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Award Abstract #1153665

EAGER: Next Generation Hybrid Simulation - Evaluation and Theory

NSF Org: CMMI
Div Of Civil, Mechanical, & Manufact Inn
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Initial Amendment Date: August 16, 2011
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Latest Amendment Date: August 16, 2011
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Award Number: 1153665
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Award Instrument: Standard Grant
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Program Manager: Joy Pauschke
CMMI Div Of Civil, Mechanical, & Manufact Inn
ENG Directorate For Engineering
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Start Date: September 1, 2011
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End Date: August 31, 2014 (Estimated)
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Awarded Amount to Date: $300,000.00
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Investigator(s): Khalid Mosalam mosalam@ce.berkeley.edu (Principal Investigator)
Sanjay Govindjee (Co-Principal Investigator)
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Sponsor: University of California-Berkeley
Sponsored Projects Office
BERKELEY, CA 94704-5940 (510)642-8109
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NSF Program(s): NEES RESEARCH
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Program Reference Code(s): 036E, 039E, 043E, 1057, 1576, 7231, 7916, CVIS
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Program Element Code(s): 7396

ABSTRACT

The objective of this Early-Concept Grant for Exploratory Research (EAGER) award is to explore new ideas to overcome the heuristic approaches of hybrid simulation research of the past decade. In hybrid simulation, the structure is typically idealized into several substructures, where some of the substructures are modeled analytically and the remaining substructures are physically tested and their measured responses are used in the computational algorithm for the numerical integration. This research aims at establishing the fundamentals of hybrid simulation to allow it to become a reliable method for simulation of structures and structural systems. Recent advances in computational mechanics will be used to create algorithms for hybrid simulation through an integrated approach involving both theory and experiments. In that regard, modified variational principles will be used to change the geometric structure of the governing equations for the purposes of time stepping. The research will be conducted using a verification and validation paradigm in which experiments, conducted in the George E. Brown, Jr. Network for Earthquake Engineering Simulation (NEES) and the Civil and Environmental Engineering Structural laboratories at the University of California, Berkeley, will be used to identify the correct theoretical models and algorithms for hybrid simulation by means of different test structures and a tailored experimental program. This exploratory approach brings together the two fields of hybrid testing and computational mechanics, in a synergistic fashion, aiming at the interdisciplinary advancement of the field. If successful, this work will represent a major conceptual shift from the present hybrid simulation techniques and will establish a thorough basis for hybrid simulations rooted on sound experimentation coupled with theoretical and applied multi-scale mechanics.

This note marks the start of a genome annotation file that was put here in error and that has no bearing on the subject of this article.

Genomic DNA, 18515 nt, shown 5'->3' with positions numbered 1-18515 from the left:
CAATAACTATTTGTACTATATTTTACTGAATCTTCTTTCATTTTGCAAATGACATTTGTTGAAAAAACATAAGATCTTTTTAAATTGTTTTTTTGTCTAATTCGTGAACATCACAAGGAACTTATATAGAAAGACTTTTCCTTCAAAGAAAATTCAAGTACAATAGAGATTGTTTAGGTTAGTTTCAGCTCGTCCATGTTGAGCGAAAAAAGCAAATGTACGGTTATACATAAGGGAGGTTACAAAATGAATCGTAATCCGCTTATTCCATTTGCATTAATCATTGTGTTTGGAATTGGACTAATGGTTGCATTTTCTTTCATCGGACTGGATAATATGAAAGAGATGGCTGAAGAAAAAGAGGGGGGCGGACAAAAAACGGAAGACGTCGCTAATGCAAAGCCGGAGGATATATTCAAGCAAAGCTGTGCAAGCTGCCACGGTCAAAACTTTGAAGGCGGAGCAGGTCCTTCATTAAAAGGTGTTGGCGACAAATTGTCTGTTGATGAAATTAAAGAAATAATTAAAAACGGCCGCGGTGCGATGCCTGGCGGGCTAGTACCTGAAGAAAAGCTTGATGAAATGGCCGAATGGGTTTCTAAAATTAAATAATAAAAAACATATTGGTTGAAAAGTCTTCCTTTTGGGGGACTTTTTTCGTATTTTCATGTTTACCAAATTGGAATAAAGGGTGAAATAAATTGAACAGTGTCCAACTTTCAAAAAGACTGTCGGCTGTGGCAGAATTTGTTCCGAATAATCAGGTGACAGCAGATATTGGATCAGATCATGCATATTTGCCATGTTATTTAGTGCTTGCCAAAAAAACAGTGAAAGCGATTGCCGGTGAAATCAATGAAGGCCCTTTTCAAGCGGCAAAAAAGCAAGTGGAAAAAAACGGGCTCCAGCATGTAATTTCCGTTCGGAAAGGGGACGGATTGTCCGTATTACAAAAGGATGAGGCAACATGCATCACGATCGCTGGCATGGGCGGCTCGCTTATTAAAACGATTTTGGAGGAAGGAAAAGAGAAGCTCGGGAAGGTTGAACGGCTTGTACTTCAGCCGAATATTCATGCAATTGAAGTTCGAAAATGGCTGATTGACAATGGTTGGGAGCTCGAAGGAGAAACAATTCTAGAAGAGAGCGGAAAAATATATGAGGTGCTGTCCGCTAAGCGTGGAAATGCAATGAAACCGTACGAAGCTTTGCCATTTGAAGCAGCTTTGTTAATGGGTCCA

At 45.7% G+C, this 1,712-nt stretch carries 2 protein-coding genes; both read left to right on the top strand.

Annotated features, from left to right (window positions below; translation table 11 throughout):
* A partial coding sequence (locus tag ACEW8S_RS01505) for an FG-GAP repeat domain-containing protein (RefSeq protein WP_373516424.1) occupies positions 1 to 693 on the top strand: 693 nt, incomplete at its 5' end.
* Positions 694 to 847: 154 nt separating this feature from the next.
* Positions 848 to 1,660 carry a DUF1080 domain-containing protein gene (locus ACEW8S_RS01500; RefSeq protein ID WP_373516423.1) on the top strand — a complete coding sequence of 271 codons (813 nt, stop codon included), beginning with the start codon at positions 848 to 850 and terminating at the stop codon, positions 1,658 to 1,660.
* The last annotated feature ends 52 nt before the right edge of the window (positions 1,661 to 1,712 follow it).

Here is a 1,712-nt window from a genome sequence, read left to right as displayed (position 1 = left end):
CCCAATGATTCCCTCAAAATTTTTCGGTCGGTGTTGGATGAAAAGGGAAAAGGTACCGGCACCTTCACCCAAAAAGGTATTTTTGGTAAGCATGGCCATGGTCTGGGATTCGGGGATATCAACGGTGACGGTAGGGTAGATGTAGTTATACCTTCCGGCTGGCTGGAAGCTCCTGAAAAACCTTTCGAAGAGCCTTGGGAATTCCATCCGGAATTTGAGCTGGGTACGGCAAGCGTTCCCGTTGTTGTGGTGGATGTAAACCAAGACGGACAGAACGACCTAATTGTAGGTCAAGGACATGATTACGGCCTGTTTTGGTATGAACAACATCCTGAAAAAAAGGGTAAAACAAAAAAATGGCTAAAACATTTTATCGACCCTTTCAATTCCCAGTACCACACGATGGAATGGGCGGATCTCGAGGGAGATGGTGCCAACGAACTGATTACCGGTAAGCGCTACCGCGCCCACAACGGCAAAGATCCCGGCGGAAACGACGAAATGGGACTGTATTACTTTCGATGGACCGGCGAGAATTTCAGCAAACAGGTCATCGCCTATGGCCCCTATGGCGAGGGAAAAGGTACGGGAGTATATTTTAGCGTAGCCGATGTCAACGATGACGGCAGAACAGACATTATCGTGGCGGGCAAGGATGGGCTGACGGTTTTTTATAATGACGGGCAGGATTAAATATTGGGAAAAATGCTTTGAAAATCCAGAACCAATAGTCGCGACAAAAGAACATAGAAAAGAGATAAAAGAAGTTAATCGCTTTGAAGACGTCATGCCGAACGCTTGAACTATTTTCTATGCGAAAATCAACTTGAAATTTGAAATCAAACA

The structural safety of the built environment is critical to all citizens. When faced with the challenges of constructing bridges, buildings, power plants, and other infrastructure to withstand the extreme forces from earthquakes, hurricanes, and other natural disasters, engineers need to be able to test new ideas in a safe and reliable manner without having to construct full-scale prototypes. The research aims at providing engineers a robust methodology to reliably test components for new designs without having to build complete structural systems solely for test purposes, leading to safer and more reliable structures for everyone. This award also aims to train a new generation of engineers to be knowledgeable in both the theory and practice of hybrid simulation.

BOOKS/ONE TIME PROCEEDING

Gunay, M.S.;  Moustafa, M.A.;  and
Mosalam, K.M.. "Real Time Hybrid Simulation of
Electrical Insulator Posts
Using a Smart Shaking Table
and Comparison with Full
Dynamic Testing", 09/01/2011-08/31/2012,  2012, "Proceedings of the 3rd
International Structural
Specialty Conference,
Edmonton, Alberta, Canada,
June 6-9, 2012".

 

Please report errors in award information by writing to: awardsearch@nsf.gov.

 

 

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